VIFF allows you to write a program which will interact with other programs in order to execute a joint computation. This is called a multi-party computation, MPC for short.
The programs will implement what we call a virtual ideal functionality (IF). The idea is that the behavior of the programs should be indistinguishable from the behavior of programs interacting with a so-called ideal functionality. An ideal functionality is a player that cannot be corrupted, also known as a trusted third party (TTP).
Interacting with an IF is easy: all players give their inputs to the IF, which computes the results. The results are then distributed to the correct players. The inputs and the results are sent over secure channels, and since the IF cannot be corrupted, this ideal protocol must be secure.
In the real world there is no IF, but VIFF allows you to implement a virtual ideal functionality. The behavior of a bunch of programs using VIFF is indistinguishable from program running in the ideal world. It is indistinguishable in the sense that everything that can happen in the real world protocol could happen in the ideal world too. Since no attacks can occur in the ideal world, no attacks can occur in the real world as well. We call this a secure multi-party computation (MPC).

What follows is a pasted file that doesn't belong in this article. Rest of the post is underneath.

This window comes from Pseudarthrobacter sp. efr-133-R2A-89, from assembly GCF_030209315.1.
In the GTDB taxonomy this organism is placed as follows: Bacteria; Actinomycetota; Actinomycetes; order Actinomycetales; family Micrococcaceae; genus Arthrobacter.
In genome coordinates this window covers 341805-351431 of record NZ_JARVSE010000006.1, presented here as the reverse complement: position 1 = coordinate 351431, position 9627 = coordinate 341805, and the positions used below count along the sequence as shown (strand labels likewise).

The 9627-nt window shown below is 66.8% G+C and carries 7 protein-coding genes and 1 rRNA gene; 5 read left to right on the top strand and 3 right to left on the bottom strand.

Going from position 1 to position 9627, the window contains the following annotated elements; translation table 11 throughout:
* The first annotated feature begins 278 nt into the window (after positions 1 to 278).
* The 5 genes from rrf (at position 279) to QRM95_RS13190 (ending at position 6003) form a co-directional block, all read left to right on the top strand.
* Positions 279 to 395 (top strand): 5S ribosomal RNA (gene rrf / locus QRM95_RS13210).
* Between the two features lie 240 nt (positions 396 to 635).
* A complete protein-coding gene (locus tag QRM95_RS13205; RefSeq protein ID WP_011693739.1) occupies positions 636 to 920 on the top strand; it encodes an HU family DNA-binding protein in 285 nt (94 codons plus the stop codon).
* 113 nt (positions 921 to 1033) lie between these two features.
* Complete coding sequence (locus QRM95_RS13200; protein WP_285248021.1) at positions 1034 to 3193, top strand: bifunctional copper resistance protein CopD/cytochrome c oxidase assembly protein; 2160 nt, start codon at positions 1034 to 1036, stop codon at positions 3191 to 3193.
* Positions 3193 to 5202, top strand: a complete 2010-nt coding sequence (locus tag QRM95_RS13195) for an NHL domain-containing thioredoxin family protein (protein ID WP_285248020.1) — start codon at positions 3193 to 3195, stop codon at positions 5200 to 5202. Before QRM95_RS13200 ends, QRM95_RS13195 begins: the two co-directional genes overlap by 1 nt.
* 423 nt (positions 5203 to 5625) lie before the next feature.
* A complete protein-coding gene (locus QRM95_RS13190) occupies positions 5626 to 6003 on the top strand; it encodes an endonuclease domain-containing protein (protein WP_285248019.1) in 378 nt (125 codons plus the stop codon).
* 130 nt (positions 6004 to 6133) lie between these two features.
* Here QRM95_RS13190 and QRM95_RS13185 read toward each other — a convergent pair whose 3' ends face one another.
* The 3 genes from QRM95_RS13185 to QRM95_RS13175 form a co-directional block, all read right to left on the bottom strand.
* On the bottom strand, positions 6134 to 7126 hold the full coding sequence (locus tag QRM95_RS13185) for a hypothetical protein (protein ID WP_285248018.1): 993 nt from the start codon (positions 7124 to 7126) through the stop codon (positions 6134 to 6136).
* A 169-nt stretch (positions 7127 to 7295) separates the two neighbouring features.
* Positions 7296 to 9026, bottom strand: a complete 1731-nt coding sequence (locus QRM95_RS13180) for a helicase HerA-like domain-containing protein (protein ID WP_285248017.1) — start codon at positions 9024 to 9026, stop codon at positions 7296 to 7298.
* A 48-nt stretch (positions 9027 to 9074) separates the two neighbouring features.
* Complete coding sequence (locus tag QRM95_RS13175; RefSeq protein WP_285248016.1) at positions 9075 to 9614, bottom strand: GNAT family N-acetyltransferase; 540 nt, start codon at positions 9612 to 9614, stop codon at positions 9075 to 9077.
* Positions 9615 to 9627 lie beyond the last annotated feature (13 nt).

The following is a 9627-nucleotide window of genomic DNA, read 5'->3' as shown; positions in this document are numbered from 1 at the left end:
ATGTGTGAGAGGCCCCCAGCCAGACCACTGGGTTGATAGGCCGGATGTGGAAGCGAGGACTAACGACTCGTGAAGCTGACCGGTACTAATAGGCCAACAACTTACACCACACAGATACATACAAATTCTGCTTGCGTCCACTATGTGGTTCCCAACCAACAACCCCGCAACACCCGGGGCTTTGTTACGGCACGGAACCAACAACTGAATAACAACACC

Please note that like all cryptographic systems, VIFF is only secure as long as certain assumptions are fulfilled. These assumptions include:
The precise assumptions for each protocol will eventually be included in the documentation, but this has not yet been done in all cases.
VIFF consists of several modules. The viff.runtime module contains the Runtime and Share classes, in which the main functionality is implemented. The viff.field module contains implementations of finite fields — these are the values inside the shares. Other modules provide support functions.
The basic functionality in VIFF is implemented in the Runtime class. This class offers methods to do simple network communication. The PassiveRuntime class implements the BGW protocol and offers methods for addition, multiplication, etc. These methods operate on Share instances.
Shares hold either GFElement or GF256 elements and are created from the shamir_share() or prss_share() Runtime methods. Shares overload the standard arithmetic operators, so you can write a + b - c * d with four shares, and it will be translated correctly into the appropriate method calls on the Runtime associated with the shares.
A field element contain the concrete value on which we do calculations. This is just a normal Python (long) integer. The value is wrapped in an object that will keep track of doing modulo reductions as appropriate.
So in a nutshell, VIFF has these layers: